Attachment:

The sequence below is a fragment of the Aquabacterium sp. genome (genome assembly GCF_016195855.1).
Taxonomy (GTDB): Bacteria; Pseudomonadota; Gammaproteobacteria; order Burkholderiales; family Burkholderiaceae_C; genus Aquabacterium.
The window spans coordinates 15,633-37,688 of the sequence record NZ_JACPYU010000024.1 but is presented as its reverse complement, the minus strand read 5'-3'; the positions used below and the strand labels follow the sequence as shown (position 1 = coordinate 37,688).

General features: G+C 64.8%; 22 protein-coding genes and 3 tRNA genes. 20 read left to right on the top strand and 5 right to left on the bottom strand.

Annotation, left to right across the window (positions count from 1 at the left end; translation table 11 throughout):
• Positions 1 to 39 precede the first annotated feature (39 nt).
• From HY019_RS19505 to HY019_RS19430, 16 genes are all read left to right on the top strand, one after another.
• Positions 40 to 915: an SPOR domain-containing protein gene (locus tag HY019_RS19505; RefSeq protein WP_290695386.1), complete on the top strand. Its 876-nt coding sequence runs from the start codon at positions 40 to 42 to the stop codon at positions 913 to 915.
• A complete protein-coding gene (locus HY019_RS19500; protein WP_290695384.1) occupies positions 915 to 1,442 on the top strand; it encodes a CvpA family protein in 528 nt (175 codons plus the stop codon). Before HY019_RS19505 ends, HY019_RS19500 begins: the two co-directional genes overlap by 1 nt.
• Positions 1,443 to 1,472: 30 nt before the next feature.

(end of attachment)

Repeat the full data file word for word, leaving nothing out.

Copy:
The sequence below is a fragment of the Aquabacterium sp. genome (genome assembly GCF_016195855.1).
Taxonomy (GTDB): Bacteria; Pseudomonadota; Gammaproteobacteria; order Burkholderiales; family Burkholderiaceae_C; genus Aquabacterium.
The window spans coordinates 15,633-37,688 of the sequence record NZ_JACPYU010000024.1 but is presented as its reverse complement, the minus strand read 5'-3'; the positions used below and the strand labels follow the sequence as shown (position 1 = coordinate 37,688).

General features: G+C 64.8%; 22 protein-coding genes and 3 tRNA genes. 20 read left to right on the top strand and 5 right to left on the bottom strand.

Annotation, left to right across the window (positions count from 1 at the left end; translation table 11 throughout):
• Positions 1 to 39 precede the first annotated feature (39 nt).
• From HY019_RS19505 to HY019_RS19430, 16 genes are all read left to right on the top strand, one after another.
• Positions 40 to 915: an SPOR domain-containing protein gene (locus tag HY019_RS19505; RefSeq protein WP_290695386.1), complete on the top strand. Its 876-nt coding sequence runs from the start codon at positions 40 to 42 to the stop codon at positions 913 to 915.
• A complete protein-coding gene (locus HY019_RS19500; protein WP_290695384.1) occupies positions 915 to 1,442 on the top strand; it encodes a CvpA family protein in 528 nt (175 codons plus the stop codon). Before HY019_RS19505 ends, HY019_RS19500 begins: the two co-directional genes overlap by 1 nt.
• Positions 1,443 to 1,472: 30 nt before the next feature.